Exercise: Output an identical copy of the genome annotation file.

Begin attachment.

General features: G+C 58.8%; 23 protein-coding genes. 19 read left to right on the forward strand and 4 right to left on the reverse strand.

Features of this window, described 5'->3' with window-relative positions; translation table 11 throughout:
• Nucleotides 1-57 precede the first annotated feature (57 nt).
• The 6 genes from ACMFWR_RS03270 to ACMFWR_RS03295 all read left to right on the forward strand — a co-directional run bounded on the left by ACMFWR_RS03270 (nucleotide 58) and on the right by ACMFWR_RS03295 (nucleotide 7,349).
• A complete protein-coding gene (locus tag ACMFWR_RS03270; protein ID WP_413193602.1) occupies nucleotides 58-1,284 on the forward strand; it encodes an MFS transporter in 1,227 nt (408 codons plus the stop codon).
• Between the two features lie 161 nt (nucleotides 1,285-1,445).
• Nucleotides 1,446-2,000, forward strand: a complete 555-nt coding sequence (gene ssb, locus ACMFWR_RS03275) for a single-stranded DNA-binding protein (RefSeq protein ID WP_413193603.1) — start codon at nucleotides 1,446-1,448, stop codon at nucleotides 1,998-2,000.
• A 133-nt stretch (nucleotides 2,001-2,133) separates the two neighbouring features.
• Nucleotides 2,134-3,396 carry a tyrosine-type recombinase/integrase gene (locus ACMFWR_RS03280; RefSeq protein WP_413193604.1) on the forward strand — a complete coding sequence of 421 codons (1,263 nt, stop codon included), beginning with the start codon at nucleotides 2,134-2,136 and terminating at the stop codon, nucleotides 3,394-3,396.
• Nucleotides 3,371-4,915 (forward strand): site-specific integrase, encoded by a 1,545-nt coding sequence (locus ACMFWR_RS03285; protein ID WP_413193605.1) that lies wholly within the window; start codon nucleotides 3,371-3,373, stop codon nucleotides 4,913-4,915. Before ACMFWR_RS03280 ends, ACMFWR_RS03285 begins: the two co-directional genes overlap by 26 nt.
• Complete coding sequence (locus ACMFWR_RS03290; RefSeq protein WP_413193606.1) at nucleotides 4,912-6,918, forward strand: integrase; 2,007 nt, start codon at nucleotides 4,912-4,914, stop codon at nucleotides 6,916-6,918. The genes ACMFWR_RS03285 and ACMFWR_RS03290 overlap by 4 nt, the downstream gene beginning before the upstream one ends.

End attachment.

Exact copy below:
General features: G+C 58.8%; 23 protein-coding genes. 19 read left to right on the forward strand and 4 right to left on the reverse strand.

Features of this window, described 5'->3' with window-relative positions; translation table 11 throughout:
• Nucleotides 1-57 precede the first annotated feature (57 nt).
• The 6 genes from ACMFWR_RS03270 to ACMFWR_RS03295 all read left to right on the forward strand — a co-directional run bounded on the left by ACMFWR_RS03270 (nucleotide 58) and on the right by ACMFWR_RS03295 (nucleotide 7,349).
• A complete protein-coding gene (locus tag ACMFWR_RS03270; protein ID WP_413193602.1) occupies nucleotides 58-1,284 on the forward strand; it encodes an MFS transporter in 1,227 nt (408 codons plus the stop codon).
• Between the two features lie 161 nt (nucleotides 1,285-1,445).
• Nucleotides 1,446-2,000, forward strand: a complete 555-nt coding sequence (gene ssb, locus ACMFWR_RS03275) for a single-stranded DNA-binding protein (RefSeq protein ID WP_413193603.1) — start codon at nucleotides 1,446-1,448, stop codon at nucleotides 1,998-2,000.
• A 133-nt stretch (nucleotides 2,001-2,133) separates the two neighbouring features.
• Nucleotides 2,134-3,396 carry a tyrosine-type recombinase/integrase gene (locus ACMFWR_RS03280; RefSeq protein WP_413193604.1) on the forward strand — a complete coding sequence of 421 codons (1,263 nt, stop codon included), beginning with the start codon at nucleotides 2,134-2,136 and terminating at the stop codon, nucleotides 3,394-3,396.
• Nucleotides 3,371-4,915 (forward strand): site-specific integrase, encoded by a 1,545-nt coding sequence (locus ACMFWR_RS03285; protein ID WP_413193605.1) that lies wholly within the window; start codon nucleotides 3,371-3,373, stop codon nucleotides 4,913-4,915. Before ACMFWR_RS03280 ends, ACMFWR_RS03285 begins: the two co-directional genes overlap by 26 nt.
• Complete coding sequence (locus ACMFWR_RS03290; RefSeq protein WP_413193606.1) at nucleotides 4,912-6,918, forward strand: integrase; 2,007 nt, start codon at nucleotides 4,912-4,914, stop codon at nucleotides 6,916-6,918. The genes ACMFWR_RS03285 and ACMFWR_RS03290 overlap by 4 nt, the downstream gene beginning before the upstream one ends.